Now it must be noted that the existance of the Monitoring Directorate was no secret; the first team of weapons inspectors had access to this site, and even the US used information culled from the inspections of this site in their case for Iraq's WMD. Perhaps for this reason, US troops secured this site for several weeks after the fall of Baghdad.

It is noteworthy then that at no time during our troops' presence there were any of the employees of this facility interviewed regarding the contents and procedures of the ministry, even though most of them continued to report to work. It is equally noteworthy that after several weeks, US troop abandoned the ministry, leaving it vulnerable to the massive looting of it that would follow. Now, as with the previous lootings we had witnessed, most of the equipment of the ministry wa stolen or destroyed. But more importantly, virtually all of the massive archives of the ministry were also destroyed.

It is hard to imagine that the looting of these archives was simply an oversite or an act of incompetence. Clearly the CIA and other US intel groups were well aware of the value of these archives to any subsequent search for weapons of mass destruction, and certainly they must have requested that these materials be secured. This is obvious if for no other reason than that this ministry was secured on the go-in while many others were ignored. How then to explain its subsequent abondonment and looting? Someone had to give this order.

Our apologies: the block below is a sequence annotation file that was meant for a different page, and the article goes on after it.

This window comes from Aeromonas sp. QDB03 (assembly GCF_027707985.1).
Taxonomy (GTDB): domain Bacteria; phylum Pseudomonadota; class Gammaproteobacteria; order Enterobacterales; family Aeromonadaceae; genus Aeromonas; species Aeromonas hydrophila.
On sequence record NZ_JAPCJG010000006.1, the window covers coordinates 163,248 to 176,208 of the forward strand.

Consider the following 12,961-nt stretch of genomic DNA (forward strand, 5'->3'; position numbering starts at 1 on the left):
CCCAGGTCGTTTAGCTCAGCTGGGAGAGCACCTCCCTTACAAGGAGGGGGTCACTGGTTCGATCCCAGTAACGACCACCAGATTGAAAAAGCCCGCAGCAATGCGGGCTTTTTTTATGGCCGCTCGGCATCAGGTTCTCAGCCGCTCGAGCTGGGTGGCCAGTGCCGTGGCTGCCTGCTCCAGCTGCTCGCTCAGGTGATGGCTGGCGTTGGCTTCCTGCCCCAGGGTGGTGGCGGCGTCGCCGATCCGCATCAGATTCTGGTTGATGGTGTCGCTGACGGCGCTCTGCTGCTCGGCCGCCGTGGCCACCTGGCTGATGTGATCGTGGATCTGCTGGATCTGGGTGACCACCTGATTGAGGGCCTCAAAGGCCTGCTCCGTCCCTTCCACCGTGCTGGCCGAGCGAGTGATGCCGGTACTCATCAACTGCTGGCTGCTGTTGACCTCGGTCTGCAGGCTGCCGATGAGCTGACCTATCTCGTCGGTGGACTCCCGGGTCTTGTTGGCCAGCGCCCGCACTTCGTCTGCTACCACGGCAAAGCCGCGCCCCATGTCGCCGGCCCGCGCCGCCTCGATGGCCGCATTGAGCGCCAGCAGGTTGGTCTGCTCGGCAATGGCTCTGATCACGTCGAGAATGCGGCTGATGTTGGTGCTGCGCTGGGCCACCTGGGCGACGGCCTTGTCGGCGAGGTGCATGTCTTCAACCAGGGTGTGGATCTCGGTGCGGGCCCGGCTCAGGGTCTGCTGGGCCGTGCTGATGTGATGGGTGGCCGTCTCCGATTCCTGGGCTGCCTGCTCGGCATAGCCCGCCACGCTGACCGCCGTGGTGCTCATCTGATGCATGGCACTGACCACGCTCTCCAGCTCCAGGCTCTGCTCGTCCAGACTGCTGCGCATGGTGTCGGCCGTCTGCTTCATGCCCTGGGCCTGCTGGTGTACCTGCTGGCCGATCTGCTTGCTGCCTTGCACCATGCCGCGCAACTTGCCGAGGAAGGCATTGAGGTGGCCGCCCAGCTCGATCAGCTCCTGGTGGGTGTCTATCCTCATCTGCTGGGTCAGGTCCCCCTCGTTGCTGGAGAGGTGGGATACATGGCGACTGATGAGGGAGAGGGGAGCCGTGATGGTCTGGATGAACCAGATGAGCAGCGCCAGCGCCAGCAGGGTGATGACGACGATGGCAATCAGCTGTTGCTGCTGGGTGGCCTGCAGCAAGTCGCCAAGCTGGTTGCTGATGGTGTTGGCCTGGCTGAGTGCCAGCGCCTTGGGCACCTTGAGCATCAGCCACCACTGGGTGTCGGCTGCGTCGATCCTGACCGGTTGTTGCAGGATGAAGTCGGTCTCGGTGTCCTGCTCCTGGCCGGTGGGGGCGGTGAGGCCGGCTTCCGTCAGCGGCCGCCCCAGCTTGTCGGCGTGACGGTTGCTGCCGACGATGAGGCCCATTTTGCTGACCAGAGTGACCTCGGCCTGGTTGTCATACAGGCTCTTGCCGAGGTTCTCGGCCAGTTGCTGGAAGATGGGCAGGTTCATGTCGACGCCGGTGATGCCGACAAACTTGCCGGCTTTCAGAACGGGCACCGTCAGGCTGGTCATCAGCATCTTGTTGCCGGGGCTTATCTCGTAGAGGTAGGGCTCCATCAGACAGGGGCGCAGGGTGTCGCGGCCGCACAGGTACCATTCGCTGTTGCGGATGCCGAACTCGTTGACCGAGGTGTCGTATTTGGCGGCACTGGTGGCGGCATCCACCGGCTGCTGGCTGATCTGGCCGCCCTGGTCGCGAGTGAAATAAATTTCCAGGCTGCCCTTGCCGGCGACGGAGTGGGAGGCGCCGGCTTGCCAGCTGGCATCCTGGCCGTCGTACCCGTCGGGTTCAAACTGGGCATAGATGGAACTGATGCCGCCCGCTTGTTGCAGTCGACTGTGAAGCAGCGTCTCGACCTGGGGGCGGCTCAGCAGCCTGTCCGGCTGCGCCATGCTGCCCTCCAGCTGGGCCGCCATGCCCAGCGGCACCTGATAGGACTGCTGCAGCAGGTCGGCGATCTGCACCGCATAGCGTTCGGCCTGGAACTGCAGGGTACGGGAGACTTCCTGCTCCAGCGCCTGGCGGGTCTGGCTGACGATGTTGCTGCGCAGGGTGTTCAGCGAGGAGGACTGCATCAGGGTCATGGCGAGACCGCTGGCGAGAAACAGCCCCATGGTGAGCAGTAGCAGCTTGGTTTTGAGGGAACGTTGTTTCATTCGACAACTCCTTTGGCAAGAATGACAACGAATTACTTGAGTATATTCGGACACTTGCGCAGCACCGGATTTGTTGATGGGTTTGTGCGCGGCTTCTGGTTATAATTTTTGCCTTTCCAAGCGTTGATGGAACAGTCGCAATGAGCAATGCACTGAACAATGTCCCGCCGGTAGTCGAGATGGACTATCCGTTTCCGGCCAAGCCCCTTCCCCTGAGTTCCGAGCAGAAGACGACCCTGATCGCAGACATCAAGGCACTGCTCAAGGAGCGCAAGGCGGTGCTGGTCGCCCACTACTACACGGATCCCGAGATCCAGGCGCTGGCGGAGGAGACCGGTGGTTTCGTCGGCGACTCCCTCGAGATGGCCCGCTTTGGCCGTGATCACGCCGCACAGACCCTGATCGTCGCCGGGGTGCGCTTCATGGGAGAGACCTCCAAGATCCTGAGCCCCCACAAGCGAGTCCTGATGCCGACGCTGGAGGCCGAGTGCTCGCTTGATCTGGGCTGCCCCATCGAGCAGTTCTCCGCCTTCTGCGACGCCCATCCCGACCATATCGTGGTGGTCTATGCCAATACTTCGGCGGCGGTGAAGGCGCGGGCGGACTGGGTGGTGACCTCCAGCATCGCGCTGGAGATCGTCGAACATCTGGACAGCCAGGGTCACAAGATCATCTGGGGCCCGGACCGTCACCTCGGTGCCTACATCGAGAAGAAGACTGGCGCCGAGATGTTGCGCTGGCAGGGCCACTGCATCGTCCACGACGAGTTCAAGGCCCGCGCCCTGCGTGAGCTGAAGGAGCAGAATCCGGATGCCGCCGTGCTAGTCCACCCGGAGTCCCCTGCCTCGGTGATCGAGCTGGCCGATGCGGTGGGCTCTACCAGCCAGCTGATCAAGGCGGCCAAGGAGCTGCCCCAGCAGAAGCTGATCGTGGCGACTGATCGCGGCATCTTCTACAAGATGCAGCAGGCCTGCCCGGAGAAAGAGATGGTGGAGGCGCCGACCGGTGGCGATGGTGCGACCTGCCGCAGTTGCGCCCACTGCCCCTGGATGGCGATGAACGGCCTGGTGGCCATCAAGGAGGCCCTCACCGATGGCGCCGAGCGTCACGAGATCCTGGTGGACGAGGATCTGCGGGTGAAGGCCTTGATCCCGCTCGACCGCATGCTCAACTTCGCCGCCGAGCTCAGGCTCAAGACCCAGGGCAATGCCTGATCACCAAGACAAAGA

Now, as some have suggested, the Iraqi National Monitoring Directorate might simply have been a part of a larger spying and disinformation effort by Saddam regarding WMDs, and that the information contained there might had been little more than a large file of lies. But the point is that we have now lost any real ability to determine this in any sort of comprehensive manner.

It is not my point here to speculate as to who ordered this ministry to be abandoned and whether or not the order was deliberate. I would simply be guessing, and probably guessing badly. But it is important to note that former United Nations weapons inspector David Kay (now working for the US) will supposedly produce a massive case supporting the deception claim early in September. It is difficult however to see how the world community can give his claims much credence when perhaps the single most important data archive on this has been lost.

 Quick! Someone get the Defibrilator!   Seriously! Karl Rove must be having a heart attack just about now. Al Franken just did an interview with Matt Lauer on the Today Show, and Lower just let him run. First, Al charges into Bill O'Reilly and the "Fair and Balanced" lawsuit and takes no prisoners. But Al hasn't even gotten started yet.